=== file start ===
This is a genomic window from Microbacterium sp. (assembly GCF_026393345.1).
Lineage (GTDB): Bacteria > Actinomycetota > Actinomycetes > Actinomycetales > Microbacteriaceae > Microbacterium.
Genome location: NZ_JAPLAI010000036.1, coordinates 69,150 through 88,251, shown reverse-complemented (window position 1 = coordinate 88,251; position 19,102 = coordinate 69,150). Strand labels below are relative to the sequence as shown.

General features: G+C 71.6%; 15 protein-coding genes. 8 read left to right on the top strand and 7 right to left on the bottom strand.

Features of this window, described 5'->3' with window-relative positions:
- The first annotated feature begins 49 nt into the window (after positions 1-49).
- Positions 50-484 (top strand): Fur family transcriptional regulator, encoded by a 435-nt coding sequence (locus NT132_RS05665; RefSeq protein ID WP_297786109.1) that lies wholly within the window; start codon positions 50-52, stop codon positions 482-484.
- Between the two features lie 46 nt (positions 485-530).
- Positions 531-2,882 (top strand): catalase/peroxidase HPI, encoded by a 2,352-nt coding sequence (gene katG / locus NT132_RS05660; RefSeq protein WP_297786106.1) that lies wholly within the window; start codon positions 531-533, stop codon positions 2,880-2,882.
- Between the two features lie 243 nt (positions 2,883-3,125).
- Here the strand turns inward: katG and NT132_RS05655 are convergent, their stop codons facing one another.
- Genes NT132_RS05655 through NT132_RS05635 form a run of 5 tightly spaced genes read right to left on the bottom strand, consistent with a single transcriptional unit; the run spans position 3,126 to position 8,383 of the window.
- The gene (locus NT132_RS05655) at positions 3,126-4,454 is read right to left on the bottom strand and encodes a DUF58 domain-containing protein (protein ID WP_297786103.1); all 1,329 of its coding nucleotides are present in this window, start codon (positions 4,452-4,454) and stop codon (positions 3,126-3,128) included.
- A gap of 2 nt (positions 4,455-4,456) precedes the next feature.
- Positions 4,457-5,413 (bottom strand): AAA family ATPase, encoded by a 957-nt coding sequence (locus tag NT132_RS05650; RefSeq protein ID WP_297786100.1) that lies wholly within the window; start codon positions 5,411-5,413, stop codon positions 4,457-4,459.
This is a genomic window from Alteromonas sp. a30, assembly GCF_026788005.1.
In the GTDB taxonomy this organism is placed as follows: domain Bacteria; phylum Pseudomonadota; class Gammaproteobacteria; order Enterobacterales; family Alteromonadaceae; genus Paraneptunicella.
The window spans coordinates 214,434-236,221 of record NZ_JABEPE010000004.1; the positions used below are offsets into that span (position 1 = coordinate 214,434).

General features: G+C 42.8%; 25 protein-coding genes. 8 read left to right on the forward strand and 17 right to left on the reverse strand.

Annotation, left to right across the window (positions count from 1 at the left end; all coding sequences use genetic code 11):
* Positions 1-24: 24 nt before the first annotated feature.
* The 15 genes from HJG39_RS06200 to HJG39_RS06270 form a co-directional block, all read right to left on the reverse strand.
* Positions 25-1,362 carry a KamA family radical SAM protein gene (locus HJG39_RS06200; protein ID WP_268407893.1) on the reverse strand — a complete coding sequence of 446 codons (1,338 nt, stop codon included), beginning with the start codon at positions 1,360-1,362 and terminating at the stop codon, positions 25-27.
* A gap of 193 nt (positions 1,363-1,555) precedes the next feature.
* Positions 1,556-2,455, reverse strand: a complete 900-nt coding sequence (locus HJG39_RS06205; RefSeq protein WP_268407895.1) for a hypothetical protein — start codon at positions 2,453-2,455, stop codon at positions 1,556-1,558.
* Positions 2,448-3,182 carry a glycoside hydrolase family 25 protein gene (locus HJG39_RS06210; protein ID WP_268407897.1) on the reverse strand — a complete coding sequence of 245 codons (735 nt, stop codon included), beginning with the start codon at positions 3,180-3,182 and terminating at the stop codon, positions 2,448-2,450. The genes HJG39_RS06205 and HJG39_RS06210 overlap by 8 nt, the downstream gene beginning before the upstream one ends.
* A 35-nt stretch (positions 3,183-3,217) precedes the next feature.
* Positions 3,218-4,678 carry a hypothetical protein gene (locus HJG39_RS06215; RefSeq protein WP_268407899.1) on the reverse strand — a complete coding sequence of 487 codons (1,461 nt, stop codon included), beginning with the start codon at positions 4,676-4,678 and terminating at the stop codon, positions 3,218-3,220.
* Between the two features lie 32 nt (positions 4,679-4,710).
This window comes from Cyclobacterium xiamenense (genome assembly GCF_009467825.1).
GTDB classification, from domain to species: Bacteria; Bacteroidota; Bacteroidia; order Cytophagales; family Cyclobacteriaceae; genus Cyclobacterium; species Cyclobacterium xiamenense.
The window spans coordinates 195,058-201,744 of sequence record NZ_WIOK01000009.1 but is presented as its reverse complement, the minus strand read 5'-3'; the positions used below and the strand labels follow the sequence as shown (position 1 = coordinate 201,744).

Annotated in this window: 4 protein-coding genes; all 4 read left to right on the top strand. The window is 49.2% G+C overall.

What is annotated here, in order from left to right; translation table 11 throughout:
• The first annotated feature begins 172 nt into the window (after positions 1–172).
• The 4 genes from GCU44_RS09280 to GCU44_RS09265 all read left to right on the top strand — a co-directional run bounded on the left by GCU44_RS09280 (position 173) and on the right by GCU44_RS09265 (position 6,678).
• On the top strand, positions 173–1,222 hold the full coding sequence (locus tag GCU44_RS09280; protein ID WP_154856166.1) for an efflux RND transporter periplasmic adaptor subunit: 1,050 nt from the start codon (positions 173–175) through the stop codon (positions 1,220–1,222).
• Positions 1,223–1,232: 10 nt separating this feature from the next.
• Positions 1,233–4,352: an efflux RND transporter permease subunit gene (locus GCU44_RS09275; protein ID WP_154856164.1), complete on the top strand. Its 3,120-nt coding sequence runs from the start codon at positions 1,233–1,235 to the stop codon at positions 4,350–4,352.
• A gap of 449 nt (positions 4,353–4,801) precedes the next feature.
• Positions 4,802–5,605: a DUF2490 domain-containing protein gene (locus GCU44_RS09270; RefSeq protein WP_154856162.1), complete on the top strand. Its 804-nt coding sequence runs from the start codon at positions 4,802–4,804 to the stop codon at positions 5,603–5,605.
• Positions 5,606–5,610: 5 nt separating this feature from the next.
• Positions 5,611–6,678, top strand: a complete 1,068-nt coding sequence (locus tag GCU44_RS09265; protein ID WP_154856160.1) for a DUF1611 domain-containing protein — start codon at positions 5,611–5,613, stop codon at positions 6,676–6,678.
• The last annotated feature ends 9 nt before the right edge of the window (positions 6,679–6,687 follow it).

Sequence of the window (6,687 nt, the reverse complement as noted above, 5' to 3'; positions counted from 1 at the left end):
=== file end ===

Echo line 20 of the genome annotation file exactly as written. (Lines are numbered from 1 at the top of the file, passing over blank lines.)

Annotation, left to right across the window (positions count from 1 at the left end; all coding sequences use genetic code 11):